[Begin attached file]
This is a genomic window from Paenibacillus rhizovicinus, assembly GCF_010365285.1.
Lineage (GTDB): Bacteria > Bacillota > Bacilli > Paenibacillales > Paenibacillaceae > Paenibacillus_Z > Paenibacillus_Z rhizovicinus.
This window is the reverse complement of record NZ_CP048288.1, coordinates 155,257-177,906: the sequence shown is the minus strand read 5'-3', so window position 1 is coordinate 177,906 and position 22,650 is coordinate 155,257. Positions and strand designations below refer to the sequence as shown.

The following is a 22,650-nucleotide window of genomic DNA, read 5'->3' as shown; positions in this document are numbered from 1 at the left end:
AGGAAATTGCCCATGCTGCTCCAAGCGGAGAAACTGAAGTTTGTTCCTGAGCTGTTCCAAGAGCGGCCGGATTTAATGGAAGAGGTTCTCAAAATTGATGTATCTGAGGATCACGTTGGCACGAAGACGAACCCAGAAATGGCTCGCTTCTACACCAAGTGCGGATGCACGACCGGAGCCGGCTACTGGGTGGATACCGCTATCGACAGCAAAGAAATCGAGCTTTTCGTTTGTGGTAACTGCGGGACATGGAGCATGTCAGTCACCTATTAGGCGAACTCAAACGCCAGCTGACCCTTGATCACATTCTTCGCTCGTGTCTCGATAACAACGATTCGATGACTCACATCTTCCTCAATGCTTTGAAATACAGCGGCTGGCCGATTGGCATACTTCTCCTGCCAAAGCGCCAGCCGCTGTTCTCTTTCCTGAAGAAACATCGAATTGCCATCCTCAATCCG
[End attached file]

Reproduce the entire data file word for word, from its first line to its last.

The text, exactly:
This is a genomic window from Paenibacillus rhizovicinus, assembly GCF_010365285.1.
Lineage (GTDB): Bacteria > Bacillota > Bacilli > Paenibacillales > Paenibacillaceae > Paenibacillus_Z > Paenibacillus_Z rhizovicinus.
This window is the reverse complement of record NZ_CP048288.1, coordinates 155,257-177,906: the sequence shown is the minus strand read 5'-3', so window position 1 is coordinate 177,906 and position 22,650 is coordinate 155,257. Positions and strand designations below refer to the sequence as shown.

The following is a 22,650-nucleotide window of genomic DNA, read 5'->3' as shown; positions in this document are numbered from 1 at the left end:
AGGAAATTGCCCATGCTGCTCCAAGCGGAGAAACTGAAGTTTGTTCCTGAGCTGTTCCAAGAGCGGCCGGATTTAATGGAAGAGGTTCTCAAAATTGATGTATCTGAGGATCACGTTGGCACGAAGACGAACCCAGAAATGGCTCGCTTCTACACCAAGTGCGGATGCACGACCGGAGCCGGCTACTGGGTGGATACCGCTATCGACAGCAAAGAAATCGAGCTTTTCGTTTGTGGTAACTGCGGGACATGGAGCATGTCAGTCACCTATTAGGCGAACTCAAACGCCAGCTGACCCTTGATCACATTCTTCGCTCGTGTCTCGATAACAACGATTCGATGACTCACATCTTCCTCAATGCTTTGAAATACAGCGGCTGGCCGATTGGCATACTTCTCCTGCCAAAGCGCCAGCCGCTGTTCTCTTTCCTGAAGAAACATCGAATTGCCATCCTCAATCCG